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Tabula Rasa, clean slate; it was supposed to be a new beginning, both for the man behind Ultima, Richard Garriott, and for the Massive Multiplayer Online genre he had, with Ultima Online, helped create. Garriott belived Tabula Rasa was a game that could push the MMO beyond the concepts and mechanisms pioneered in UO and EverQuest. He promised a more dynamic world of rich storylines and real moral choices; a world that would show the same depth of character and attention to detail he had ploughed into Ultima through the years. It's taken him and the team at Destination Games over six years to bring that vision to life. Is it everything we (and he) might have hoped for?
Well, Tabula Rasa certainly isn't your average MMO. The easiest way to describe it is that it's the closest we've come to a massive multiplayer version of Halo, taking as much from offline 3D shooters as it does from online RPGs. As with Halo, it centres on a grand conflict between humanity and a conquering alien force known only as The Bane. At the opening, it's explained that The Bane have wiped out Earth and most of humanity. Luckily, more generous alien powers have been at work for centuries, hiding extra-terrestrial technology and giving humanity the chance to fight back on distant worlds in distant galaxies. The player is a raw recruit in this sci-fi war, but one with an added strength. Thanks to alien tampering generations ago, the player is a receptive - able to find and then wield strange powers through the discovery of alien lore, or logos. Build your fighting capabilities and gather all the logos you can find, and you might just play a decisive role in the ongoing battle for humanity's survival.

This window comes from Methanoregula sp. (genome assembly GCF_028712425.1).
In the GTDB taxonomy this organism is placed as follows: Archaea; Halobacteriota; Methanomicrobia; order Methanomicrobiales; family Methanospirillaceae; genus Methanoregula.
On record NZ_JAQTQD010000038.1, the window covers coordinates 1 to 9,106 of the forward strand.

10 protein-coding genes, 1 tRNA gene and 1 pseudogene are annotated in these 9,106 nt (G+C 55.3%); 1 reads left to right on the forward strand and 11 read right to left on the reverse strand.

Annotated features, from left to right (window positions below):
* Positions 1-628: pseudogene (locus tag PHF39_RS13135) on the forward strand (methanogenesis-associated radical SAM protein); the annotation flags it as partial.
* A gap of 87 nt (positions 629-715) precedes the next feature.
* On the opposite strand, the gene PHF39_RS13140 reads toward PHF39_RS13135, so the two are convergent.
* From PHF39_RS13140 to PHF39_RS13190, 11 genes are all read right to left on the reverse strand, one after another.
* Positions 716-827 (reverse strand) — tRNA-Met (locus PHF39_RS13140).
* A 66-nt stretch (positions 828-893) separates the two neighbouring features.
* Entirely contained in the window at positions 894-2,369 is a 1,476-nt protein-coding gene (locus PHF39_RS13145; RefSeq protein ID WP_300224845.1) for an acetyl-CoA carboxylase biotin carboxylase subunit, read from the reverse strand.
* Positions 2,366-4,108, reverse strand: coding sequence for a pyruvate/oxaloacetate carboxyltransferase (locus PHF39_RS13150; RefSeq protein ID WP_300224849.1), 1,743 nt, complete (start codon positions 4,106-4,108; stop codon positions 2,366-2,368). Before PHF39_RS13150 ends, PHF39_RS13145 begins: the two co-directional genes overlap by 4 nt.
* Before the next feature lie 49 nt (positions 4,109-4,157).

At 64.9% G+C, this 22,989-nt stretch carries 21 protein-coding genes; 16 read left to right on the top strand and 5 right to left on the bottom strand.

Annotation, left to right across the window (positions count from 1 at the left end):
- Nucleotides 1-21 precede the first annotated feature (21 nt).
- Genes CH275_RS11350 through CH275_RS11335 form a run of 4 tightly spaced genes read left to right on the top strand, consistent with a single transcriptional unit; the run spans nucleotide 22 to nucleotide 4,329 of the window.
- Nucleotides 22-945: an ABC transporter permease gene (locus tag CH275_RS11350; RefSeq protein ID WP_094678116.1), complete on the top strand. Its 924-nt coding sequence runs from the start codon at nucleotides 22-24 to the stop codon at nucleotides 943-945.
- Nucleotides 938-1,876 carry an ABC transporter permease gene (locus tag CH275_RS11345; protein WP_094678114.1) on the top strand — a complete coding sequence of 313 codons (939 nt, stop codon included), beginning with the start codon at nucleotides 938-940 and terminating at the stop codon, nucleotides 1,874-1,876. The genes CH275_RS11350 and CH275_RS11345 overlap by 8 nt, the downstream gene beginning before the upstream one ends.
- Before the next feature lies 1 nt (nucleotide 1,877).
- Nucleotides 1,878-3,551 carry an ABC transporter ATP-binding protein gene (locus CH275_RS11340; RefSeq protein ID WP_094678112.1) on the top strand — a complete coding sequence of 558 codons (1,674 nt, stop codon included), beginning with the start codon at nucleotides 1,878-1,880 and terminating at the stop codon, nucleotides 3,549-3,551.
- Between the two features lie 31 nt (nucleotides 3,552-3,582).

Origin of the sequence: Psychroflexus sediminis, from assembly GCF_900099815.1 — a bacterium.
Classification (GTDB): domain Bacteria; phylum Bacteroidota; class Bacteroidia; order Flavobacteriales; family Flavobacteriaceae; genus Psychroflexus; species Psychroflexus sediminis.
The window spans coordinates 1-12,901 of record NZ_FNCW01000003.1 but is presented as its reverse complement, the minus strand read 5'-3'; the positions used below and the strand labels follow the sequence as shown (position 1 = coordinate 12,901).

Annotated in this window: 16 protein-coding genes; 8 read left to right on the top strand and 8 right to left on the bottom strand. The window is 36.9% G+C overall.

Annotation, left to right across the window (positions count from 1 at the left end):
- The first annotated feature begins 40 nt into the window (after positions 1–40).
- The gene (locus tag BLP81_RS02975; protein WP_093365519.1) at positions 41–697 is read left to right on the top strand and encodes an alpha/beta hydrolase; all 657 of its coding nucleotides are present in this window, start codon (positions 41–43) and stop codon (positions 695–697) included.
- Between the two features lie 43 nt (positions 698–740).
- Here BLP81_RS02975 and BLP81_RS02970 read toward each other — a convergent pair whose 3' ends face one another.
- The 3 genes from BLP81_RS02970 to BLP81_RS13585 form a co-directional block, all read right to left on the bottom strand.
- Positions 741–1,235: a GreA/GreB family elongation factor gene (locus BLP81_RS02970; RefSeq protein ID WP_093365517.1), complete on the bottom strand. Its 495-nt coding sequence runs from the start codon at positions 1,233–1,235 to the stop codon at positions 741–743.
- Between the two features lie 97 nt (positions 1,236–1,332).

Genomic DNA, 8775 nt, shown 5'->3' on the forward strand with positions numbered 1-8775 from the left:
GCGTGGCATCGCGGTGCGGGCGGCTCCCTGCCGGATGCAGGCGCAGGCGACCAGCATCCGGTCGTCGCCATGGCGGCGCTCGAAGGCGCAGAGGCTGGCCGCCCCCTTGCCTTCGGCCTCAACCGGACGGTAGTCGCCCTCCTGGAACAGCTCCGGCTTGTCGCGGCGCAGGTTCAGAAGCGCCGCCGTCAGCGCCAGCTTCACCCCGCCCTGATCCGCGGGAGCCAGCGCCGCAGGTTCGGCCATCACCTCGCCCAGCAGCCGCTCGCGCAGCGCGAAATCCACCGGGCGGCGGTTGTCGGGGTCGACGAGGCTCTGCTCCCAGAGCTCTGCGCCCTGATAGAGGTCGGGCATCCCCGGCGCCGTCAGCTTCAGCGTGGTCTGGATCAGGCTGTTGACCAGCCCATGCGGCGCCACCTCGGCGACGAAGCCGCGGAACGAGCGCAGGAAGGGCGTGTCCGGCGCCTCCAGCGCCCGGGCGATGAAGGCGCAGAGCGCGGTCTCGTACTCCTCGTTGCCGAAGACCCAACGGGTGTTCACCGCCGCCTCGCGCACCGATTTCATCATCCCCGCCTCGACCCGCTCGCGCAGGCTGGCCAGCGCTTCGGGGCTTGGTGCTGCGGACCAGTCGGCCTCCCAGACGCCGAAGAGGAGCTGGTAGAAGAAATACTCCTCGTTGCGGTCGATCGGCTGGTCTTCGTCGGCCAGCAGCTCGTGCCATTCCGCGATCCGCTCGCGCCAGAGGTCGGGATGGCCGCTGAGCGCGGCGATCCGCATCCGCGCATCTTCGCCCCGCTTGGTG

And the battle is the thing here, because Tabula Rasa employs a real-time 3D combat system that owes as much to FPS games as it does to the likes of EverQuest. For 90% of the game you'll control your character in third-person using the same keyboard and mouse system you would use in a regular 3D shooter. You can aim at enemies, make some use of cover and target area-affect weapons in the knowledge that you'll hit what you expect to, not what some weird, arbitrary game mechanic decides. Of course, there is a little old-school simulated dice rolling going on in the background - your chances of hitting and the damage you do are affected by your skills, the statistics of the weapon used and various environmental factors - but Tabula Rasa's fighting is a lot more immediate than most MMO combat systems, which still rely on the same recharging abilities, skills and well-timed hotkey presses.
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